6 Reasons You'll Be Hooked On A Place Called Home

Why this period drama from Down Under is one of the most addictive sagas on television right now.

A Place to Call Home

IT'S A DOWN UNDER DOWNTON

It may be set in the 1950s rather than the post-Edwardian period, but A Place Called Home could almost be seen as Australia's answer to Downton Abbey. What we have here is the juicy tale of a large aristocratic family who live in a rural area, and have a lot on their plate. These are the Blighs, a dynasty with a long history, bound by strict social etiquette but having to slowly and reluctantly adapt to a changing world. And, just as Downton had an outsider's point of view with the arrival of middle-class chap Matthew Crawley, A Place Called Home has Sarah Adams, a non-posh person who meets the family while on board a ship from Europe to Australia, and quickly becomes embroiled in the secrets and intrigues of the Blighs. Before she knows it, her fate becomes bound up with theirs.

IT'S GOT A MARVELLOUS MATRIARCH

If you thought Maggie Smith's Dowager Countess was a force to be reckoned with in Downton Abbey, just wait until you meet Elizabeth Bligh, your new favourite matriarch. Played by the brilliant Noni Hazlehurst, Elizabeth is the fearsome queen of the Blight clan, and a woman who'll pull no punches when it comes to preserving the honour and prestige of her family. So, unsurprisingly, she doesn't take it too well when Sarah Adams stumbles across a hidden secret of the Blighs which could shatter their reputation. Elizabeth will do whatever it takes to keep Sarah in check, and you'll find yourself gasping at just how cunning and ruthless this queen bee can be. Simply delicious.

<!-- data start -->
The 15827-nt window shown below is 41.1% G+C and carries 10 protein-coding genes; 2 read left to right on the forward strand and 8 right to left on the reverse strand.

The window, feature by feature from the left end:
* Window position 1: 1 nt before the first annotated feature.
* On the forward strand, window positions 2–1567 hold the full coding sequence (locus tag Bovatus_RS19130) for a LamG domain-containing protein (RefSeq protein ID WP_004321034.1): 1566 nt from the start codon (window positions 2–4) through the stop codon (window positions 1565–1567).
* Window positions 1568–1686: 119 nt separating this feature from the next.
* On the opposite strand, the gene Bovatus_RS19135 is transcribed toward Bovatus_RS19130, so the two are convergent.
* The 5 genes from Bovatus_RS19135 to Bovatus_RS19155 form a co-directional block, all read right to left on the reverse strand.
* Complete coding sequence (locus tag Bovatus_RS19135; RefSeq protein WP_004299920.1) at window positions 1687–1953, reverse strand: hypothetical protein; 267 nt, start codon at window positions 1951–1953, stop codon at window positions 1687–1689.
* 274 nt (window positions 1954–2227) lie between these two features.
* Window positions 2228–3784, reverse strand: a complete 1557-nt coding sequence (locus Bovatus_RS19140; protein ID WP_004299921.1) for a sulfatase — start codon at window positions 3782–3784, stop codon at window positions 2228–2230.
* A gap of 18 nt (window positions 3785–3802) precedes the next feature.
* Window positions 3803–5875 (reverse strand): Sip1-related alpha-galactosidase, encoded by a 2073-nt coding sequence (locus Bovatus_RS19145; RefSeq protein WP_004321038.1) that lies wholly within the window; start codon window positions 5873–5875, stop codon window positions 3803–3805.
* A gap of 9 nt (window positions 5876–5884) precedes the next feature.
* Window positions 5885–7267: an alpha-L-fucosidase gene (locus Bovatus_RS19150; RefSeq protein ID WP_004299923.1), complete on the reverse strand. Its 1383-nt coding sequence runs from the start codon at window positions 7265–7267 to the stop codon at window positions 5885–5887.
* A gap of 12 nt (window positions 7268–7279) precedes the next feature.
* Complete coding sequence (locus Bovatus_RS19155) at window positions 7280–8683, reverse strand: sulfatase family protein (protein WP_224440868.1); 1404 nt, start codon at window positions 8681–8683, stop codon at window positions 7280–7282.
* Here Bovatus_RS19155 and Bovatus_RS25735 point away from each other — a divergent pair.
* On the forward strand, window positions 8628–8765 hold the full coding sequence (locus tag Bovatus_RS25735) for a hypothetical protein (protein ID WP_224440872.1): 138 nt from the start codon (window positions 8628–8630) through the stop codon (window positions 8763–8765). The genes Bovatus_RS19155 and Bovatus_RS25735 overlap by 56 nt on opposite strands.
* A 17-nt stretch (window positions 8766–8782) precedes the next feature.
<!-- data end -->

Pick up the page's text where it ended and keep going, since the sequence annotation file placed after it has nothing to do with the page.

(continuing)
IT'S GOT HEROES YOU'LL ROOT FOR

As well having its share of boo-hiss villains you'll love to hate, A Place Called Home also has the kinds of heroes you'll swoon for. Sarah Adams is that rare thing: the lead character in a drama who happens to be a mature, single woman who is rediscovering the world on her own terms. She left Australia behind decades ago, and is now returning in the wake of the war, with secrets stored away in the back of her mind. When she makes a sudden, sparkling connection with George Bligh, who is as good-hearted as he is handsome (and wealthy), you'll instantly be egging both of them on, no matter what hurdles they face.

IT'S LIKE A CLASSIC MELODRAMA

With its unashamedly racy, salacious and intensely emotional sub-plots, A Place Called Home is a callback to the classic melodramas of old, which were created to push the audience's buttons and have them reaching for the hankies. The show's creator, Bevan Lee, was inspired by the great romantic melodramas of director Douglas Sirk, whose movies included All That Heaven Allows, starring Rock Hudson and told the story of a forbidden romance between a widow and her hunky gardener. It's partly why Lee chose to set his story in the 50s, when the rigid social conventions caused so much internal conflict. "I want to fight the rise of melodrama being viewed as a somehow lesser form," Lee says. "To me a good melodrama is a big plum pudding of a show, full of fruit, flavour and the odd surprise threepence."

IT TAKES ON THE BIGGEST THEMES

It's not just the scurrilous intrigue of the Bligh family which makes A Place Called Home so compelling. The show is also unafraid to tackle the biggest social themes. Like the anti-Semitism and casual racial bigotry of the time, which we see through the story of a romance between people from different sides of the race barrier. Hidden sexuality is another big subject of the show, while we also delve into the emotional trauma of World War Two, especially when it comes to Sarah Adams, whose life was turned upside down by the conflict. And there are revelations from those blood-soaked days which will come back to haunt her.

IT'S A NOSTALGIA FEST

A Place Called Home may have complex characters, epic sub-plots and provide a poignant look at frustrating 50s conventions, but it also provides a more simple pleasure: pure nostalgia. And that's even if you weren't around in the 50s. The wealth of beautiful clothes, classic cars and unspoilt rustic scenery makes the show a lovely thing to look at - whether it reminds you of your childhood or you just have a love of all things retro and vintage.